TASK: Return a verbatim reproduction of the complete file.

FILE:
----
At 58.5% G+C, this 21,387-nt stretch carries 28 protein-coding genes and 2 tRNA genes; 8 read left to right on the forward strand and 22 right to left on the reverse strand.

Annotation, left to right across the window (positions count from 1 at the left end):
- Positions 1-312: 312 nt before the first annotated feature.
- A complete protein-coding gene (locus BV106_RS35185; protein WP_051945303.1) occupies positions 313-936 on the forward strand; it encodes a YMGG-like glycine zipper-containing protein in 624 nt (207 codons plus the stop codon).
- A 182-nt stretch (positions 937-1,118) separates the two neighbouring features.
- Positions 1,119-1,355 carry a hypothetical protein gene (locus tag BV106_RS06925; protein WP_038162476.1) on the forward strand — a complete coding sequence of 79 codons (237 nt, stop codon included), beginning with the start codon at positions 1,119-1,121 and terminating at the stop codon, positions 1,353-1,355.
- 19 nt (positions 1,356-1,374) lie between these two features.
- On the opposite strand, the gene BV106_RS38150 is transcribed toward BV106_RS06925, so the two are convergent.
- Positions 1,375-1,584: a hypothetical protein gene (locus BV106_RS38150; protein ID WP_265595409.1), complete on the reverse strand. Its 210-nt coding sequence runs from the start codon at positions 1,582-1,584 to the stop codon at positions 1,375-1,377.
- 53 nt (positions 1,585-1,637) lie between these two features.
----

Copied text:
At 58.5% G+C, this 21,387-nt stretch carries 28 protein-coding genes and 2 tRNA genes; 8 read left to right on the forward strand and 22 right to left on the reverse strand.

Annotation, left to right across the window (positions count from 1 at the left end):
- Positions 1-312: 312 nt before the first annotated feature.
- A complete protein-coding gene (locus BV106_RS35185; protein WP_051945303.1) occupies positions 313-936 on the forward strand; it encodes a YMGG-like glycine zipper-containing protein in 624 nt (207 codons plus the stop codon).
- A 182-nt stretch (positions 937-1,118) separates the two neighbouring features.
- Positions 1,119-1,355 carry a hypothetical protein gene (locus tag BV106_RS06925; protein WP_038162476.1) on the forward strand — a complete coding sequence of 79 codons (237 nt, stop codon included), beginning with the start codon at positions 1,119-1,121 and terminating at the stop codon, positions 1,353-1,355.
- 19 nt (positions 1,356-1,374) lie between these two features.
- On the opposite strand, the gene BV106_RS38150 is transcribed toward BV106_RS06925, so the two are convergent.
- Positions 1,375-1,584: a hypothetical protein gene (locus BV106_RS38150; protein ID WP_265595409.1), complete on the reverse strand. Its 210-nt coding sequence runs from the start codon at positions 1,582-1,584 to the stop codon at positions 1,375-1,377.
- 53 nt (positions 1,585-1,637) lie between these two features.